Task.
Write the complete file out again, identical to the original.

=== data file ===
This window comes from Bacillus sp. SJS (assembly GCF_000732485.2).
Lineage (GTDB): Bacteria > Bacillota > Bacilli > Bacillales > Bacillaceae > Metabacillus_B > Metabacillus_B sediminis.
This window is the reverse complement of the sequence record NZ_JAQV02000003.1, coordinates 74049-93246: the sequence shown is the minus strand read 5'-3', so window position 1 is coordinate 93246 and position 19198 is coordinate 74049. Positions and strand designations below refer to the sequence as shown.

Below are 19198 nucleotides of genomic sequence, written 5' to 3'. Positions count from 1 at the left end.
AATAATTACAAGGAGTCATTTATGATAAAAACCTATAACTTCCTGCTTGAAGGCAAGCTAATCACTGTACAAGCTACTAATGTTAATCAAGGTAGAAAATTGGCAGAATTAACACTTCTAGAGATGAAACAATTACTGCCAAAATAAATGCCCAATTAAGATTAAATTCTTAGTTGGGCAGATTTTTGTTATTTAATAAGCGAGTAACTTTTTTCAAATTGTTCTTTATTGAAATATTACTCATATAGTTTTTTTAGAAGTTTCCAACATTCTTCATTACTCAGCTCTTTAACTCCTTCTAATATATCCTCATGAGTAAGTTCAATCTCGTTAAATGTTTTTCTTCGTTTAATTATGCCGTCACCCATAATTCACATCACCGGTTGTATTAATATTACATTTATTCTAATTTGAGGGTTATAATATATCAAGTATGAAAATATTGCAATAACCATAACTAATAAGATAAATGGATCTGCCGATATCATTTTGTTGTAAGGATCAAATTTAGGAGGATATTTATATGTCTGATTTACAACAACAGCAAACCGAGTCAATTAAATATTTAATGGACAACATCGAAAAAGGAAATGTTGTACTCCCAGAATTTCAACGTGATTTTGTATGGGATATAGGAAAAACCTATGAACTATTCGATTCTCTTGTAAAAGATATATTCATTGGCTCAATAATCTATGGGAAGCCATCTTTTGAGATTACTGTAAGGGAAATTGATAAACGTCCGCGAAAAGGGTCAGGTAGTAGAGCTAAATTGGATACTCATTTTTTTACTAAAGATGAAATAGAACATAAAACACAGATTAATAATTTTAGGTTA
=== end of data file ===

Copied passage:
This window comes from Bacillus sp. SJS (assembly GCF_000732485.2).
Lineage (GTDB): Bacteria > Bacillota > Bacilli > Bacillales > Bacillaceae > Metabacillus_B > Metabacillus_B sediminis.
This window is the reverse complement of the sequence record NZ_JAQV02000003.1, coordinates 74049-93246: the sequence shown is the minus strand read 5'-3', so window position 1 is coordinate 93246 and position 19198 is coordinate 74049. Positions and strand designations below refer to the sequence as shown.

Below are 19198 nucleotides of genomic sequence, written 5' to 3'. Positions count from 1 at the left end.
AATAATTACAAGGAGTCATTTATGATAAAAACCTATAACTTCCTGCTTGAAGGCAAGCTAATCACTGTACAAGCTACTAATGTTAATCAAGGTAGAAAATTGGCAGAATTAACACTTCTAGAGATGAAACAATTACTGCCAAAATAAATGCCCAATTAAGATTAAATTCTTAGTTGGGCAGATTTTTGTTATTTAATAAGCGAGTAACTTTTTTCAAATTGTTCTTTATTGAAATATTACTCATATAGTTTTTTTAGAAGTTTCCAACATTCTTCATTACTCAGCTCTTTAACTCCTTCTAATATATCCTCATGAGTAAGTTCAATCTCGTTAAATGTTTTTCTTCGTTTAATTATGCCGTCACCCATAATTCACATCACCGGTTGTATTAATATTACATTTATTCTAATTTGAGGGTTATAATATATCAAGTATGAAAATATTGCAATAACCATAACTAATAAGATAAATGGATCTGCCGATATCATTTTGTTGTAAGGATCAAATTTAGGAGGATATTTATATGTCTGATTTACAACAACAGCAAACCGAGTCAATTAAATATTTAATGGACAACATCGAAAAAGGAAATGTTGTACTCCCAGAATTTCAACGTGATTTTGTATGGGATATAGGAAAAACCTATGAACTATTCGATTCTCTTGTAAAAGATATATTCATTGGCTCAATAATCTATGGGAAGCCATCTTTTGAGATTACTGTAAGGGAAATTGATAAACGTCCGCGAAAAGGGTCAGGTAGTAGAGCTAAATTGGATACTCATTTTTTTACTAAAGATGAAATAGAACATAAAACACAGATTAATAATTTTAGGTTA